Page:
Minister Mahinda Amaraweera ruled out the possibility of abandoning the Uma Oya Project because 70 per cent work had been completed already.
The minister, who is a member of the Cabinet subcommittee inquiring into this project said the controversial Uma Oya Multipurpose Development Project (UMDP) was the first-ever project undertaken by Iranian contractor FARAB and the machinery used in excavating the 18-kilometer tunnel was not suitable for such work.
“The government cannot abandon this project because nearly 70% of the US$529 million project has been completed with the government meeting 15% of the cost and an US$450 million loan from the Export Development Bank of Iran. But only US$50 million has been paid because of the fall out from the US trade embargo,” he said.
The minister rejecting claims that more than 7,000 houses had been damaged and a similar number of families affected said only 52 houses had been damaged.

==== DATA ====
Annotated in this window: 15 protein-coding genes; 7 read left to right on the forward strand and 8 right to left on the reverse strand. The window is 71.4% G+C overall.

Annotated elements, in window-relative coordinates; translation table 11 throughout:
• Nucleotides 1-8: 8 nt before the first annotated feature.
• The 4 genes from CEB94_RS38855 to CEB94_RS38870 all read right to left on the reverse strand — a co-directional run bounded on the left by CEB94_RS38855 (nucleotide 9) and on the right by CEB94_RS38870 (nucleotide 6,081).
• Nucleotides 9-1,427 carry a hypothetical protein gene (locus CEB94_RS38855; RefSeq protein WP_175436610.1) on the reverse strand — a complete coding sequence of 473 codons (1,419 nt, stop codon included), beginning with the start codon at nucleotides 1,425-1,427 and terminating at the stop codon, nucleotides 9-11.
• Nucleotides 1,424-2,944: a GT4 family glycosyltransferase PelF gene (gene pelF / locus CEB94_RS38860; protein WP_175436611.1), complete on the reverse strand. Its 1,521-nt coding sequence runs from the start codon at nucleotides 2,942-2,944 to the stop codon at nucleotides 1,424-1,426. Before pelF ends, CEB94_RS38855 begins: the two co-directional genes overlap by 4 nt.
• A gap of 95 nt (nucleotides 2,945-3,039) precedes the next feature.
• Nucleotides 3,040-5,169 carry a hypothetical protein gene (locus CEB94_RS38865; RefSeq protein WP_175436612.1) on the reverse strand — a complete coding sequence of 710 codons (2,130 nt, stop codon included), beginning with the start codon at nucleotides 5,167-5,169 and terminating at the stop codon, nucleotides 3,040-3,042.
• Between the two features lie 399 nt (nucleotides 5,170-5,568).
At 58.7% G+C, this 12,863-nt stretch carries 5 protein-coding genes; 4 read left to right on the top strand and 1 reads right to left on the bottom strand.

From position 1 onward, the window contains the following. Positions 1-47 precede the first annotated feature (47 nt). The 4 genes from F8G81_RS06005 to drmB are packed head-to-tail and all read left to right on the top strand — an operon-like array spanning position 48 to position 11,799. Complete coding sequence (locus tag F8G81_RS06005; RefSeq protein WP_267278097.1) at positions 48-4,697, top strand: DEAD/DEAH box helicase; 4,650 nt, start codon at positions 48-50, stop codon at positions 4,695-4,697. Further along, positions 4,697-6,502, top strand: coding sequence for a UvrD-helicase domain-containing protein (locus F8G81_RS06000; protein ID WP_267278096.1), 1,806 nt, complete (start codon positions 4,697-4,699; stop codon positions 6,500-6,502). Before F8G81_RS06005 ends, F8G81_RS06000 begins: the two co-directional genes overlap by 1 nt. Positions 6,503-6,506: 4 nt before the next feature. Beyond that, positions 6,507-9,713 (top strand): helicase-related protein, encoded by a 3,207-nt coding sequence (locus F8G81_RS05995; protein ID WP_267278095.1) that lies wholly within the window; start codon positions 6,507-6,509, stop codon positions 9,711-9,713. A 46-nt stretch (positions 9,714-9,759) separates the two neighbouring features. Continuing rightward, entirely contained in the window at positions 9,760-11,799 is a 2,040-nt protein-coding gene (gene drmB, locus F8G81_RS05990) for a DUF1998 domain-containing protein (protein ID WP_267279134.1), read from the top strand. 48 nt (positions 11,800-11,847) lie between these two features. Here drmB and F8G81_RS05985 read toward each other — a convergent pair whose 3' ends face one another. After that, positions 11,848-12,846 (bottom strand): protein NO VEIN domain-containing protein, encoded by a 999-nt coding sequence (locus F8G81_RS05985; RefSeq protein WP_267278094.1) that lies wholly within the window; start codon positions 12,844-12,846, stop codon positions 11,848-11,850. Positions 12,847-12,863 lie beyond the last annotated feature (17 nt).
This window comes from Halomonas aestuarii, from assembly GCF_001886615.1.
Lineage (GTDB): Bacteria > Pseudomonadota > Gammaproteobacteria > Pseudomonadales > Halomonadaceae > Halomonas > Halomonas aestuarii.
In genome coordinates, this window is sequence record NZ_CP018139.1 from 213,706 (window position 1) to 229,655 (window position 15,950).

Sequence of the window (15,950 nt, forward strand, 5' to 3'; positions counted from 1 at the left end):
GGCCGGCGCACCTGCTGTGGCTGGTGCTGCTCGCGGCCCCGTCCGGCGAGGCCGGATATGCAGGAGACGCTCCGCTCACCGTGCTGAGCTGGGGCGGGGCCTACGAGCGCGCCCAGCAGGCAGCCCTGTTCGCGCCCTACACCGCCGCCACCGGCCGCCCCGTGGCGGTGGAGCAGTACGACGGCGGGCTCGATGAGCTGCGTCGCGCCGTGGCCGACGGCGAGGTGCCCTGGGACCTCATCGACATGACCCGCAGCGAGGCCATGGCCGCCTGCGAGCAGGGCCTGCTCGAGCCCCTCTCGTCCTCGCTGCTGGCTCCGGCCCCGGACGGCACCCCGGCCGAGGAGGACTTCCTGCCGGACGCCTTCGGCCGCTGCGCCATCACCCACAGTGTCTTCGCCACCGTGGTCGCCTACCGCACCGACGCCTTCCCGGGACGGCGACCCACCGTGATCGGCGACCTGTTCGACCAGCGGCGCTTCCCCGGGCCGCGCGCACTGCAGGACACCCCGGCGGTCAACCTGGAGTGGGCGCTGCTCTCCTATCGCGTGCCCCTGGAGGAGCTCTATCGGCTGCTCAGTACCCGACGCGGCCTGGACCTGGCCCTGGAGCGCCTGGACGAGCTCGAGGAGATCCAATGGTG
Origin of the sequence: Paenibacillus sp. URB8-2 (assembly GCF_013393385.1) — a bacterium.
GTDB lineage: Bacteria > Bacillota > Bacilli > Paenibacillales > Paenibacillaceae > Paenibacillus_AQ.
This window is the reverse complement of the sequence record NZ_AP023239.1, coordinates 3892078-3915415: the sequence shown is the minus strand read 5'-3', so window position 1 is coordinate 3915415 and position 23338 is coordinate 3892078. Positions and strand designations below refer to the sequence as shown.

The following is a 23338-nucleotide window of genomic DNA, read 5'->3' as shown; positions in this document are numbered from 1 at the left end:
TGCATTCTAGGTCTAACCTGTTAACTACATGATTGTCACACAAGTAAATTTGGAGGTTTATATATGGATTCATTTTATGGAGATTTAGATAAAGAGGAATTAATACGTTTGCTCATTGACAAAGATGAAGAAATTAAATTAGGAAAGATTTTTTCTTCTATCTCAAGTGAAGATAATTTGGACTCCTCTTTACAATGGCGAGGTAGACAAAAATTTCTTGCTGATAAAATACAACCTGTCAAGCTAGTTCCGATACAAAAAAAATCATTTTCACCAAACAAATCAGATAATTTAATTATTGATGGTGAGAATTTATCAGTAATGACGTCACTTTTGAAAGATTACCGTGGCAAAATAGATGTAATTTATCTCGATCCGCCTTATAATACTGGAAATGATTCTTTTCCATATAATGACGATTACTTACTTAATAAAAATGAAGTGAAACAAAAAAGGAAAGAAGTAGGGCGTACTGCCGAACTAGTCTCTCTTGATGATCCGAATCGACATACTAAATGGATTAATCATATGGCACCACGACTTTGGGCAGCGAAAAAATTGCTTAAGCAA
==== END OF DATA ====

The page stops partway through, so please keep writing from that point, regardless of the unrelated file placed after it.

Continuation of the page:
“The government believes that the UMDP is a ‘government-made-disaster’ and the cabinet sub committee has recommended that excavation work be suspended to obtain modern excavators to minimize the damage caused to the environment and to ground water resources. Norwegian experts will visit Sri Lanka shortly and there are plans to modernize the excavators as well,” he said. “I visited the Uma Oya project with other members of the committee — Ministers Patali Champika Ranawaka and Wijith Vijayamuni Soyza. We met the residents, the engineers, officials and the clergy in Badulla and Bandarawela and we found that the UMDP has been launched in haphazard manner without a feasibility study or an environment impact assessment done.”